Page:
The Neutronium Alchemist, like any Book 2 in a trilogy, is neither the beginning or the end of the tale.  It is action-packed from page one; but I can't say whether the Doomsday device plays a vital part in the story, or is just a tangent whose only purpose is to tide you over until Book 3.  The Neutronium Alchemist is not a stand-alone book, so you commit to reading 3600 pages when you take up this trilogy.  So far, I'd say it's worth it.  8½ Stars

Tuesday, May 24, 2011

Earthman's Burden - Poul Anderson and Gordon R. Dickson

1957; 189 pages.  Genre : 50's Science Fiction; Humor.  New Author(s)? : No.  Overall Rating : 5*/10.

    Earthman's Burden consists of six short stories (each about 30 pages long) about the Hokas, a race of Teddy Bear-like creatures on an alien planet.  You also meet their human plenipotentiary, Alexander Jones, and his wife, Tanni.  All but one of the stories originally appeared in various Sci-Fi magazines in between 1951 and 1955.  A couple "interplanetary memos" were later inserted to try to give some cohesion to the tales, but frankly, it wasn't necessary.

What's To Like...
      Hokas love everything about earth - our movies, our books, our history, our radio transmissions.  They take everything as absolute truth, so if they see a movie, say, about ancient Rome, they immediately try to build a settlement on their planet Toka to mimic it.

   Each of the stories in Earthman's Burden is set in one of these mimicries.  Specifically, the settings are (in order) : (1) the Wild West; (2) Don Juan; (3) Space Travel; (4) Sherlock Holmes; (5) Pirates; and (6) the French Foreign Legion.

    The stories all have a similar template.  Alex awakes to find the Hokas embracing a new bit of terra-culture; he gets embroiled in their antics; some sort of crisis arises; mayhem ensues, Alex devises an ingenious solution by going "in character", and all turns out well because of (or in spite of) the best-laid plans of the Hokas/Alex.

Kewlest New Word...
Tussock : an area of raised solid ground in a marsh or bog that is bound together by roots of low vegetation.

    "Great jumping rockets!" exclaimed the other Hoka.  "Don't tell me the Coordinator didn't recognize you?"
    "It's the moonlight, probably," said the first Hoka.  "All clear and on green now, Coordinator?"
    "I- I-," stammered Alex.
    "Aye, aye!" repeated Jax Bennison crisply.  (pg. 68)

    Alex discovered the consensus among them was that the captain was becoming too obsessed with his navigation to pay proper attention to the running of the ship.  No one had been hanged for several weeks, and there hadn't been a keelhauling for over a month.  Many a Hoka standing on the sun-blistered deck cast longing glances at the cool water overside and wished he would be keelhauled (which was merely fun on a planet without barnacles).  There was much fo'c'sle talk about what act could be committed dastardly enough to rate the punishment.  (pg. 135)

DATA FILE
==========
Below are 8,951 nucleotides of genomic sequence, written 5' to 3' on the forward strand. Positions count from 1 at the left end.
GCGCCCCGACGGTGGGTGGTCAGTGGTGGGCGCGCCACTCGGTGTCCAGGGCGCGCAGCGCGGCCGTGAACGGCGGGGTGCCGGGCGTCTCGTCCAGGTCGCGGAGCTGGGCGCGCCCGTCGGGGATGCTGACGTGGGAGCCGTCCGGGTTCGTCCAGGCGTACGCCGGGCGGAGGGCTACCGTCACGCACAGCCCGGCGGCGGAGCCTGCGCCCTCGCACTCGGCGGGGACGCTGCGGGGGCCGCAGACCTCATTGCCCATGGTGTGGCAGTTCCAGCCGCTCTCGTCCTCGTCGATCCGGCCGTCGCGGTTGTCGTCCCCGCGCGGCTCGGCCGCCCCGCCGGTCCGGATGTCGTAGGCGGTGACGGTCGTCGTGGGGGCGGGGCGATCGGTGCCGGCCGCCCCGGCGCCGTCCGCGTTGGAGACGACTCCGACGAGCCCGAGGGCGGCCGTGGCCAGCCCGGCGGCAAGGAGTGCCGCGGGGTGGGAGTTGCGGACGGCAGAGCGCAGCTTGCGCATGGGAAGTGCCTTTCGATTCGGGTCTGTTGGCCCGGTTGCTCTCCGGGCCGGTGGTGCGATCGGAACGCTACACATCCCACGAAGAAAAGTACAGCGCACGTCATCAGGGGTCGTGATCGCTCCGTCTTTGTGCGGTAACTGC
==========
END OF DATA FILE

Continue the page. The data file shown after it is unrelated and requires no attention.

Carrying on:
"Damn the tiddlywinks!  Full speed ahead!"  (pg. 186)
    The stories are cute but formulaic and shallow.  This was my second Hoka book, and chronologically precedes the other one, which is reviewed here.  Frankly, I didn't find Earthman's Burden as entertaining as Hoka!.

    Maybe it was because Poul Anderson and Gordon R. Dickson were still feeling their way around in the series.  Maybe it was because the attempt to string these six stories into a coherent overall novel was ill-advised.  Maybe it was because of the horrid printing job - each page was set on about a 10-degree angle.

    In any event, all six tales are still amusing to read, and a pleasant break if you're plodding through a 1200-page Space Opera like I am.  It's uninspiring fluff, but that's okay at times.  Anderson and Dickson would subsequently  tweak and refine their style, and their efforts would pay off when Hoka! came out.  And I do appreciate it when authors evolve and improve with each work they put out.  5 Stars (out of 10).

Sunday, May 15, 2011

One Day in the Life of Ivan Denisovich - Alexander Solzhenitsyn

1962 (Russian); 1963 (English).  139 pages.  Genre : Russian Lit.  New Author? : Yes.  Overall Rating : 9½*/10.

    The title says it all - the story is simply a single day in the life of a Russian prisoner serving a 10-year sentence at a Stalinist gulag in Siberia.  His crime?  Escaping from the Germans as a POW during World War 2.  The Russians suspect he is a spy for the Nazis.